Today’s Elite 8 NYC Events > SUNDAY/ DECEMBER 23, 2018
“We search the internet everyday looking for the very best of What’s Happening, primarily on Manhattan’s WestSide, so that you don’t have to.” We make it as easy as 1-2-3.
For future NYC Events, check the tab above: “NYC Events-December”
It’s the most comprehensive list of top events this month that you will find anywhere.
Carefully curated from “Only the Best” NYC event info on the the web, it’s a simply superb resource that will help you plan your NYC visit all over town, all through the month.
Have time for only one NYC Event today? Do this:
Hear medieval Spanish holiday music at the Met Cloisters (a perfect setting)
“The Renaissance ensemble Sonnambula is putting on a pair of performances imbued with holiday spirit at the Met’s dedicated space for the culture and art of medieval Europe. All the music comes from the Cancionero Musical de Palacio manuscript, Spanish music written prior to the 16th century.”
WHEN | WHERE 1 and 3 p.m. 99 Margaret Corbin Dr., Fort Tryon Park, Manhattan
INFO $65 (includes museum admission); 212-923-3700, metmuseum.org (Newsday)
7 OTHER TOP NYC EVENTS TODAY (see below for full listing)
>> COUNTDOWN 2019: JOHN COLTRANE FESTIVAL
>> Les Ballets Trockadero de Monte Carlo
>> BARRY HARRIS TRIO
>> HOUSTON PERSON
>> ALVIN AILEY AMERICAN DANCE THEATER
>> FREDDY COLE QUARTET FEATURING JOEL FRAHM
>> Kenny Barron Trio
>> Bank of America Winter Village at Bryant Park
>> New York City Ballet / “The Nutcracker”
>> Christmas Spectacular Starring The Radio City Rockettes
Music, Dance, Performing Arts
COUNTDOWN 2019: JOHN COLTRANE FESTIVAL
(Dec. 21-30 and Jan. 1-6; will be 7, 9 and 10:30 p.m.;
Dec. 31, 6:30 and 9:45 p.m.).
at Smoke / $45
“Smoke is uptown Manhattan’s trustiest home for world-class, straight-ahead jazz; the venue also runs its own in-house record label. For the next two and a half weeks, it will present a festival featuring all-star groups made up of some famed performers who typically grace its stage, and its albums. This Friday through Sunday, a quintet featuring the trumpeter Eddie Henderson and the pianist George Cables will play. From Monday through Wednesday, it’s another heavy-hitting five-piece, this time guided by the bassist Buster Williams and the drummer Louis Hayes. From Thursday through Jan. 2, the pianist Harold Mabern will lead his quartet. Throughout the festival, there will be separate performances at 11:45 p.m. and 12:45 a.m. each night, New Year’s Eve being the only exception. From Friday through Thursday, the pianist and vocalist Johnny O’Neal will play these midnight sets; for the rest of the festival, they will feature the pianist Marc Cary and his Harlem Sessions ensemble.” (NYT-GIOVANNI RUSSONELLO)
Les Ballets Trockadero de Monte Carlo
at the Joyce Theater / 3PM, $45+
“The all-male Ballets Trockadero de Monte Carlo, which will be at the Joyce through Dec. 30, is cherished, mostly, for its drag jokes: the beefy thighs under the tulle skirts, the chest hair peeping out over the bodices. But the company’s erudition should also be noticed. In its version of the underwater scene from the 1864 piece “Little Humpbacked Horse,” you can see all manner of sea life—corals, squid, starfish—in dainty configurations: rosettes of emboîtés (the box step), lines of pas de cheval (the prancing step). Underneath the guys in tutus, it’s that kind of thing that makes for the comedy and, not seldom, the serious art of the Trocks.” (Joan Acocella, NewYorker)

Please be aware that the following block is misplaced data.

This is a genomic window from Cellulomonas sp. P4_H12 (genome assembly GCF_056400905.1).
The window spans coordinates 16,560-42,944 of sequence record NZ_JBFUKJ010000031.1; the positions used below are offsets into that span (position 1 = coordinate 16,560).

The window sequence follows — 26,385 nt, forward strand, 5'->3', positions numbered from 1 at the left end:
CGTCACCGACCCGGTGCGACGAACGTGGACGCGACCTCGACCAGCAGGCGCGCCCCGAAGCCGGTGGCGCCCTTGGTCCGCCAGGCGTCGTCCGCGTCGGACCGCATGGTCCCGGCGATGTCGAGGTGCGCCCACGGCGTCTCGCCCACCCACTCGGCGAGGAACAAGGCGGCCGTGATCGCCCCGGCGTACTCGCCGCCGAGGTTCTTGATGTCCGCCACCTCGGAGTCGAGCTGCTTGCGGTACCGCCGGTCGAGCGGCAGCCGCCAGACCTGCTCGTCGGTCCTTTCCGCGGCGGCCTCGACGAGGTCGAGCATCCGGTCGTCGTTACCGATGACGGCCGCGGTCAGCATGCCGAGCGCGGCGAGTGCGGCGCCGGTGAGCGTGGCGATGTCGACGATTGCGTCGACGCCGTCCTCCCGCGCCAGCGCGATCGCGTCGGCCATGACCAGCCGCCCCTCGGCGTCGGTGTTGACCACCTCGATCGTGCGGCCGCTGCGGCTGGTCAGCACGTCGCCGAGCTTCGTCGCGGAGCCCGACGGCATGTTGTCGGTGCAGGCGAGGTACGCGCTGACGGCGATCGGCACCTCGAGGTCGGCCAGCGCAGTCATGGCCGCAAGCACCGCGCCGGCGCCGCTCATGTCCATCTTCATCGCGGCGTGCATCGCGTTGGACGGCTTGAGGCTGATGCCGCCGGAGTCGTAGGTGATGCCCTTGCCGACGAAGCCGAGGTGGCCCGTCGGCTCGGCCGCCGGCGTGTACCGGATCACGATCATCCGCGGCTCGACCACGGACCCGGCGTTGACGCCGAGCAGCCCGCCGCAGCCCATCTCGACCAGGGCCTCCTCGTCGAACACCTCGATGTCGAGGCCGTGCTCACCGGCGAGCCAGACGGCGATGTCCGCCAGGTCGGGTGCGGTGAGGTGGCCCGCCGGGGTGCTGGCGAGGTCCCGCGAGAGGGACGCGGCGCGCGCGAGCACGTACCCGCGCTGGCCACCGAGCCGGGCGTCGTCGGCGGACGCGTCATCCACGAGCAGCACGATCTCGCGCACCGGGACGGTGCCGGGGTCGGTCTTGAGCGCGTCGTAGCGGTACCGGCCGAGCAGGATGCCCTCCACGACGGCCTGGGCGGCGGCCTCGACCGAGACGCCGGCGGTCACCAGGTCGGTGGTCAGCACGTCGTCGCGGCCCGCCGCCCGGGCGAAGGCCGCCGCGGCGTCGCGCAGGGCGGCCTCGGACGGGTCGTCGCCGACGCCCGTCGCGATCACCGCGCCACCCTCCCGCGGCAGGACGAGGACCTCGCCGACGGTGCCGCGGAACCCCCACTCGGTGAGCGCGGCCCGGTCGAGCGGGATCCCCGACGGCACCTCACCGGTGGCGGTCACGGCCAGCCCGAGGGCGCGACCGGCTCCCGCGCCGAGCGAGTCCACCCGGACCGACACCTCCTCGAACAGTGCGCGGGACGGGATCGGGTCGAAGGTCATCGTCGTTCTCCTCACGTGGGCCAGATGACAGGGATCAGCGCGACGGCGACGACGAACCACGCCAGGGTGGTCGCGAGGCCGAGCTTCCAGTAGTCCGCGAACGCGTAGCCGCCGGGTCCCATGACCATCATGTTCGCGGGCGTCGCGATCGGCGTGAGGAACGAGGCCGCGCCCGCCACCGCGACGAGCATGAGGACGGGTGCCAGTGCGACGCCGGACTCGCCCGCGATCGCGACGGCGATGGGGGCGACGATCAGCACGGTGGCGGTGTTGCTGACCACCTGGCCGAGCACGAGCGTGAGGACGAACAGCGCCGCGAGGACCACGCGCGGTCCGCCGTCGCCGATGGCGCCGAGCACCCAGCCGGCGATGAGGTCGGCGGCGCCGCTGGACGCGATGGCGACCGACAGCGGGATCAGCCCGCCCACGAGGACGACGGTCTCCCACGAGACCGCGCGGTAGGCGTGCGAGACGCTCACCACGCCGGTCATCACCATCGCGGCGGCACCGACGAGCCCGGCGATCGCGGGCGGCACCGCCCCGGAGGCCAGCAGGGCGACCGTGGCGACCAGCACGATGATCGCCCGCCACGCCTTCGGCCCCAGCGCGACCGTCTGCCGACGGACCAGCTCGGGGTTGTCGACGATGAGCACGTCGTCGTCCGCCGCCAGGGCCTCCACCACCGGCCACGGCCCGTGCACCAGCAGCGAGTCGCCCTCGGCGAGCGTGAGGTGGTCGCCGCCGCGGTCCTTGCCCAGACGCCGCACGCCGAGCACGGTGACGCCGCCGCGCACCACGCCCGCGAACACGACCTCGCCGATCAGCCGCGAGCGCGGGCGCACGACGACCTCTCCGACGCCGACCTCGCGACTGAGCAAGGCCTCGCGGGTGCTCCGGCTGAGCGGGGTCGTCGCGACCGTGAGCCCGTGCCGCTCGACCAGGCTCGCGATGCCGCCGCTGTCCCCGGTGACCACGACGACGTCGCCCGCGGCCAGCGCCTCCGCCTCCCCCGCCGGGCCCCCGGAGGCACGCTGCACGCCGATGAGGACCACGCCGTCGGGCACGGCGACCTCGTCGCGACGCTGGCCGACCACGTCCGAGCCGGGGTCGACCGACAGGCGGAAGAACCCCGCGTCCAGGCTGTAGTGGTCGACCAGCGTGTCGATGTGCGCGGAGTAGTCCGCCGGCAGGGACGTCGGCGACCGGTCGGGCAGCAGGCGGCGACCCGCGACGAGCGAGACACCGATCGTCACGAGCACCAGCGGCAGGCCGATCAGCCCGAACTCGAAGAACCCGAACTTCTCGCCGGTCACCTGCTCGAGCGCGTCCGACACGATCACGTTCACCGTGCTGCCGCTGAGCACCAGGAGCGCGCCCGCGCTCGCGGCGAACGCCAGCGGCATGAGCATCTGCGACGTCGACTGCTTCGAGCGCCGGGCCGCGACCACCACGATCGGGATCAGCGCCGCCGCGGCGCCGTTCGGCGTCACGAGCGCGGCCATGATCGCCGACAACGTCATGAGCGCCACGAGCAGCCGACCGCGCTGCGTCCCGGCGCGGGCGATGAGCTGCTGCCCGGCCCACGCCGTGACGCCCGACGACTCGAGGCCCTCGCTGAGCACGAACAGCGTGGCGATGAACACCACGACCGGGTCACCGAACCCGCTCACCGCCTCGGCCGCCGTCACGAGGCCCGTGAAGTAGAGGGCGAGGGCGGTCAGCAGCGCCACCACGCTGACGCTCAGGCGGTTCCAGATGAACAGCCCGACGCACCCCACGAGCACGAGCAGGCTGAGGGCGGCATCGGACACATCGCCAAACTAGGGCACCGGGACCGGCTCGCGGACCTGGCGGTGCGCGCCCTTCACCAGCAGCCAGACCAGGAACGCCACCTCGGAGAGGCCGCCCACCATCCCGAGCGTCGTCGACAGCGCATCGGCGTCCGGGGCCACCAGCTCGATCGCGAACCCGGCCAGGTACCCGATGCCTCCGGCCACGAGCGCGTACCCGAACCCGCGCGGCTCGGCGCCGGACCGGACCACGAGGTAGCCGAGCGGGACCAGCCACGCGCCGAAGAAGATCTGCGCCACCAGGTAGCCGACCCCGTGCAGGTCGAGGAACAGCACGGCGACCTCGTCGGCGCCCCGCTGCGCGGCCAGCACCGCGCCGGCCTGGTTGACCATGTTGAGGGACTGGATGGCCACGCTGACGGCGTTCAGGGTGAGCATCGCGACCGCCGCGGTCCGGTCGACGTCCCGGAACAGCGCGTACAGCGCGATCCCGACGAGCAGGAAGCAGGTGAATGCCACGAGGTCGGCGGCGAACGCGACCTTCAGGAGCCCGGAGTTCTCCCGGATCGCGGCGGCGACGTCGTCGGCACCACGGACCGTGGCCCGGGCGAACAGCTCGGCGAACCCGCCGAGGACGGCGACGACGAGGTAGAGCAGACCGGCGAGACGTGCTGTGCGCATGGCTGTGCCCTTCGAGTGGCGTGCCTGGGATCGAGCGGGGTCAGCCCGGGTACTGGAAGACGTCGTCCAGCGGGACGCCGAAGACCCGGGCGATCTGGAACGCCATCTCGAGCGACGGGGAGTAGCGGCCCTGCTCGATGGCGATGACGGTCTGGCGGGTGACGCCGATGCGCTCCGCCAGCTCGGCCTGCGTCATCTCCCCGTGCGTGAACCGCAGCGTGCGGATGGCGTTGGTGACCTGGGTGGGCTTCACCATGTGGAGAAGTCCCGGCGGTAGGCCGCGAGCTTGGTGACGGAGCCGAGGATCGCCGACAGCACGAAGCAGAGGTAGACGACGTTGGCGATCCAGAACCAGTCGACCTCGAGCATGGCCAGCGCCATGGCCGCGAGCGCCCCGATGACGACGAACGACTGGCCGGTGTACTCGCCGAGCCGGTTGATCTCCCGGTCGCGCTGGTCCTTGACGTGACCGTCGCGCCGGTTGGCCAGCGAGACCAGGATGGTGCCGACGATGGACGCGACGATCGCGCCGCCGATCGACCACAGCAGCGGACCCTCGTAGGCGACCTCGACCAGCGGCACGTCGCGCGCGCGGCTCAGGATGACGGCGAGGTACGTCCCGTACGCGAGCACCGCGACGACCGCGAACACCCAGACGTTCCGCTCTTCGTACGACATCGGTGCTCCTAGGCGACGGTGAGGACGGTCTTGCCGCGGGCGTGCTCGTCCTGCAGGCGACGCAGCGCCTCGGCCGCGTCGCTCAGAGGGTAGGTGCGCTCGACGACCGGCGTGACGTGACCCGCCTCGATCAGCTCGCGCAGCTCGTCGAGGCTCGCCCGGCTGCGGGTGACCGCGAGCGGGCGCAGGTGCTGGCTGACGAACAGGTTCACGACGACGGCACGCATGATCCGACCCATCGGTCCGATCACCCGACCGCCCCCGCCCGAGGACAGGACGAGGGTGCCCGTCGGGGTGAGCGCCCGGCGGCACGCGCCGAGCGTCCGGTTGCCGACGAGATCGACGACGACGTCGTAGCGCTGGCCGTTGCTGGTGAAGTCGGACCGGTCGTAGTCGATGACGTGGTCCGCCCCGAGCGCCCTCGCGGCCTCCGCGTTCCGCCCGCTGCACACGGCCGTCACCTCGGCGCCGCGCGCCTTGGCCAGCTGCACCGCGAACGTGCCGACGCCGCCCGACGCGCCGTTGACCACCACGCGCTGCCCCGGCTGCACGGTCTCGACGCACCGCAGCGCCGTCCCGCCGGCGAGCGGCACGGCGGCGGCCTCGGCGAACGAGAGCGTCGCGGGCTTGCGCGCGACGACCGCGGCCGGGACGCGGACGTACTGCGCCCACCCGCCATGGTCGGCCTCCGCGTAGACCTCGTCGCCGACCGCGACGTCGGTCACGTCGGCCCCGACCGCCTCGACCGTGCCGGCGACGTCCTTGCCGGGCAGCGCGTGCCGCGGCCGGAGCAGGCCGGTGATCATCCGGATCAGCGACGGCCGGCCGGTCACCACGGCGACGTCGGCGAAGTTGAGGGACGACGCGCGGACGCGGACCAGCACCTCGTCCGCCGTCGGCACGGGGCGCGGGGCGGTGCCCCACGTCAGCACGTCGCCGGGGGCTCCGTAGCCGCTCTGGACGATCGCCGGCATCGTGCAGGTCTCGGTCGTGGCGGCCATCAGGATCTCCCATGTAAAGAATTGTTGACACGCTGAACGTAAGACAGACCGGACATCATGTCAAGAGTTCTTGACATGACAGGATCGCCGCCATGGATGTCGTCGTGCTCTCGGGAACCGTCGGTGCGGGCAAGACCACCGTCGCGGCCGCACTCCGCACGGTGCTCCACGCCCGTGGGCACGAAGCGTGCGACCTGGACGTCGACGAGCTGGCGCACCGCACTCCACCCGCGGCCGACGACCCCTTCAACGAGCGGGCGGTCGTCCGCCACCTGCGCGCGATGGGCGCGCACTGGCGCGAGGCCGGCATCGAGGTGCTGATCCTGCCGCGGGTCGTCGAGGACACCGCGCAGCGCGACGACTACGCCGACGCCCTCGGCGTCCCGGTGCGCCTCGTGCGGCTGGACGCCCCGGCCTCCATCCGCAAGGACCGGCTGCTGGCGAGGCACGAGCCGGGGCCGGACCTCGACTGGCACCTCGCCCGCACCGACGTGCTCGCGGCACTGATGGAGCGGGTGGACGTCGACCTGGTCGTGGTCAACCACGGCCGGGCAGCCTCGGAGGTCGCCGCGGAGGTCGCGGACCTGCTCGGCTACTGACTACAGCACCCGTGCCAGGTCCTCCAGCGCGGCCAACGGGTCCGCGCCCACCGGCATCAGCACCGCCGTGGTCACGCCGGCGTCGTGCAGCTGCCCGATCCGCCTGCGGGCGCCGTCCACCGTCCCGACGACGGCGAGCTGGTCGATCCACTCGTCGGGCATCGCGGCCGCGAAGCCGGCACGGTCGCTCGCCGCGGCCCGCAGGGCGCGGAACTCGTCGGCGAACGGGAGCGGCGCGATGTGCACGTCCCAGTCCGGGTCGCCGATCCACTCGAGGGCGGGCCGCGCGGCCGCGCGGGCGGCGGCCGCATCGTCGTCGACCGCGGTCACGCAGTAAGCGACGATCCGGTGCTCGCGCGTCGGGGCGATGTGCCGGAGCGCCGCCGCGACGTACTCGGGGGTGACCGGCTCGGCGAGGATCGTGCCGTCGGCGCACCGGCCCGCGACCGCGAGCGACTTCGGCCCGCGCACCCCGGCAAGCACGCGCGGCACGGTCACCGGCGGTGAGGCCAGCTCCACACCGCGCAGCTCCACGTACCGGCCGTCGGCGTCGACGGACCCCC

BARRY HARRIS TRIO (Dec.24,7 p.m.)
at Dizzy’s Club / 7:30 and 9:30 p.m.; $40
“A tireless advocate for bebop and an unfailingly entertaining improviser, Harris has been a stalwart jazz pianist, organizer and educator since the 1960s. Now 89, Harris appears at Dizzy’s in a trio featuring the bassist Ray Drummond and the drummer Leroy Williams.” (NYT-GIOVANNI RUSSONELLO)
at Jazz Standard / 7:30 and 9:30 p.m.; $30 (may need to try late set)
“A rollicking tenor saxophonist with his feet firmly planted in the soul-jazz tradition, Person improvises with great fluency and creativity — treating blues clichés as valid ingredients, but mixing in plenty of lyrical originality as well. A former collaborator with Horace Silver, Etta Jones and Jack McDuff, he appears here in a quartet featuring Lafayette Harris on piano, Matthew Parrish on bass and Vince Ector on drums.” (NYT-GIOVANNI RUSSONELLO)
ALVIN AILEY AMERICAN DANCE THEATER (through Dec. 30).
at New York City Center / 3PM, +7:30PM, $30+
“This troupe continues its run at City Center with its “Three Visionaries” program, opening on Friday. It spotlights dances created by the artistic directors who have presided over the company since its formation in 1958: Alvin Ailey, Judith Jamison and Robert Battle. From Jamison, the artistic director emerita, are excerpts from “Divining” and “Forgotten Time.” Battle, its current artistic director, offers “Mass” and “Ella,” and from Ailey, its founder, there are the classics “Cry” and “Revelations.” Another program pick is “Timeless Ailey” (on Saturday), a presentation of rarely seen Ailey dances, including “Pas de Duke” and “The Lark Ascending.” Both are gems.” (NYT-Gia Kourlas)